Effects of oral amino acid supplementation on Multidimensional Prognostic Index in hospitalized older patients: a multicenter randomized, double-blind, placebo-controlled pilot study
Received 24 October 2017
Accepted for publication 5 February 2018
Published 16 April 2018 Volume 2018:13 Pages 633—640
Checked for plagiarism Yes
Review by Single-blind
Peer reviewers approved by Dr Justinn Cochran
Peer reviewer comments 2
Editor who approved publication: Dr Richard Walker
Stefano Volpato,1 Romina Custureri,2 Matteo Puntoni,3 Lara Bianchi,1 Julia Daragjati,4 Sara Garaboldi,2 Matteo Simonato,4 Antonio Greco,5 Emanuele Rizzo,6 Pierluigi Dal Santo,7 Antonio Mangiacotti,5 Ekaterini Zigoura,2 Giacomo Siri,3 Alberto Pilotto2
1Department of Medical Science, University of Ferrara, Ferrara, Italy; 2Department of Geriatric Care, Orthogeriatrics and Rehabilitation, E.O. Galliera Hospital, Genova, Italy; 3Clinical Trial Unit, Scientific Directorate, E.O. Galliera Hospital, Genoa, Italy; 4Geriatrics Unit, San Antonio Hospital, ULSS 6 Euganea, Padova, Italy; 5Geriatrics Unit, IRCCS Casa Sollievo della Sofferenza, San Giovanni Rotondo, Foggia, Italy; 6Geriatrics Unit, ULSS 2 Marca Trevigiana, Montebelluna, Italy; 7Geriatrics Unit, ULSS 5 Polesana, Rovigo, Italy
Background: It is not known whether amino acid supplementations may influence health status in hospitalized older acutely ill patients.
Aim: The aim of this study was to determine whether nutritional supplementation with amino acids (Aminoglutam®) is associated with multidimensional improvement assessed with the Multidimensional Prognostic Index (MPI).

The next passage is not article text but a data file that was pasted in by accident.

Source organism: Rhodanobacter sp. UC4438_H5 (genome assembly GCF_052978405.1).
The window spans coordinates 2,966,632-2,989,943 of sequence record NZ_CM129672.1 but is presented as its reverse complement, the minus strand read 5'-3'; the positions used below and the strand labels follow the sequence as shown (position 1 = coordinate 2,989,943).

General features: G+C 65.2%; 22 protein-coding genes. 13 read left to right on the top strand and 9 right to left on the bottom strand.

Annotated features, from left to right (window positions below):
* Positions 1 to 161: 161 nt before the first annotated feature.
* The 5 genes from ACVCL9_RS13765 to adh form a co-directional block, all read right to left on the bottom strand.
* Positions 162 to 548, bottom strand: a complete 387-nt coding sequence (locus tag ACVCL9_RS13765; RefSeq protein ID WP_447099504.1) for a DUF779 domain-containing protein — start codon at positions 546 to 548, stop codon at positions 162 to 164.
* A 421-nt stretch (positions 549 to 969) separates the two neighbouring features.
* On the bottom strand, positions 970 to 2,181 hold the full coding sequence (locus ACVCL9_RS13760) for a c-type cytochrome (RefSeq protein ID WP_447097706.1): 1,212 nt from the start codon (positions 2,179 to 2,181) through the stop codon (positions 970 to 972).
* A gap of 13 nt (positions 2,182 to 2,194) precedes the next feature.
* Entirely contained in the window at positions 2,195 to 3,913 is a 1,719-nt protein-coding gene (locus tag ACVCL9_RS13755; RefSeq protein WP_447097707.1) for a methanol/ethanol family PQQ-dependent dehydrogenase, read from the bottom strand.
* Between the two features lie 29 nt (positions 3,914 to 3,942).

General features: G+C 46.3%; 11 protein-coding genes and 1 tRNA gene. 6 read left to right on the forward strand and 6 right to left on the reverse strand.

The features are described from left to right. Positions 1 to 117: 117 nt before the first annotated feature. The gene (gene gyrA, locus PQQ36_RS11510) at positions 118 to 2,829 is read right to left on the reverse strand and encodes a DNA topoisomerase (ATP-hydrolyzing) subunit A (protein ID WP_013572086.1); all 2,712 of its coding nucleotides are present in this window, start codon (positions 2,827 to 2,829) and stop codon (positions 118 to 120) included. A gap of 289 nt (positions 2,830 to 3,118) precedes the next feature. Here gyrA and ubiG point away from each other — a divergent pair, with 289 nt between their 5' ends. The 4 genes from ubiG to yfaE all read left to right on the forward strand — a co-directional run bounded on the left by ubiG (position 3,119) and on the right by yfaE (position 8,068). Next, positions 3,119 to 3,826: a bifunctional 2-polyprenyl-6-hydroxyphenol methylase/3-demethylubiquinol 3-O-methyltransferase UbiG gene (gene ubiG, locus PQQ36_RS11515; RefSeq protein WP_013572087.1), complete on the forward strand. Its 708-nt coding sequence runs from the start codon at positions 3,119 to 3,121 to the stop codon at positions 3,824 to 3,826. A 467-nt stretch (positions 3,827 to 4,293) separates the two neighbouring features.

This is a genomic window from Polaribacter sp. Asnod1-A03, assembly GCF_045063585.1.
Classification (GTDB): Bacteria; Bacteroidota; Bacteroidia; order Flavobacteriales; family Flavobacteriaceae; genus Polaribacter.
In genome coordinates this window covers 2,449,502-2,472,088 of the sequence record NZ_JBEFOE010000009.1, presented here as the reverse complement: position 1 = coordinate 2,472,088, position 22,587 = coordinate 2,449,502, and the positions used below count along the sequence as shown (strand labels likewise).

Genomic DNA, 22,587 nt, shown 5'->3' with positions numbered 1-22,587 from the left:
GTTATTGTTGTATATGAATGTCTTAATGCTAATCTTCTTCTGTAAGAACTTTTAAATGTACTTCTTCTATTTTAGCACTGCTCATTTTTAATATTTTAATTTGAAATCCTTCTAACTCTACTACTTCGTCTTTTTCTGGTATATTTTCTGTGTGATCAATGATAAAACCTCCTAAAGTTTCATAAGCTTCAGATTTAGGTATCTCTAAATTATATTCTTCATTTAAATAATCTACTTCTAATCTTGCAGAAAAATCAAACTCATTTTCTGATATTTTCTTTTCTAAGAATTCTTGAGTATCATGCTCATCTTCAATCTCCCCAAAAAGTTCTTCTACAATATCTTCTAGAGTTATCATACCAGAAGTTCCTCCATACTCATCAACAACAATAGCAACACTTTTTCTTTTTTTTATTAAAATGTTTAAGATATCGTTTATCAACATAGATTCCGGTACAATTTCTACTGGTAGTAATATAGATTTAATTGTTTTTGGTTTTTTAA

Methods: In this randomized, double-blind, placebo-controlled pilot clinical trial, 126 patients aged ≥65 years were enrolled from 6 Italian geriatric wards. A multidimensional assessment to calculate the MPI was performed at baseline and after 4 weeks of treatment with nutritional supplementation (96 kcal, 12 g amino acids, 0.18 g fat, 11.6 g carbohydrate, and vitamins B1, B6, and C) or placebo administered twice a day. Logistic regression modeling was applied to determine the effect of treatment on the improvement of MPI (vs no-change/worsening), adjusting for gender, age, and MPI at baseline. Treatment’s interactions with age, gender, and MPI at baseline were tested adding the appropriate interaction parameter in the regression models.
Results: Of the 126 patients included, 117 patients (93%) completed the study. A significant improvement in the MPI score was detected in the overall population (mean difference post-pretreatment: -0.03, p=0.001), with no differences between active and placebo arms. Men in the amino acid supplementation group had a significantly higher rate of improvement in MPI (81%) compared to the placebo group (46%) (Fisher’s exact test p=0.03). Adjusting for age, diagnosis, and MPI at baseline, amino acid treatment was shown to be associated with an improvement in MPI in men (OR=4.82, 95% confidence interval [CI]: 0.87–26.7) and not in women (OR=0.70, 95% CI: 0.27–1.81). The interaction effect between active treatment and gender was significant (p=0.04).
Conclusion: A 4-week amino acid supplementation improved the MPI significantly in hospitalized older male patients but not in female patients. Further studies are needed to confirm the gender effect of amino acid supplementation on MPI in older patients.
Keywords: Multidimensional Prognostic Index, aging, hospitalization, oral supplementation, amino acids
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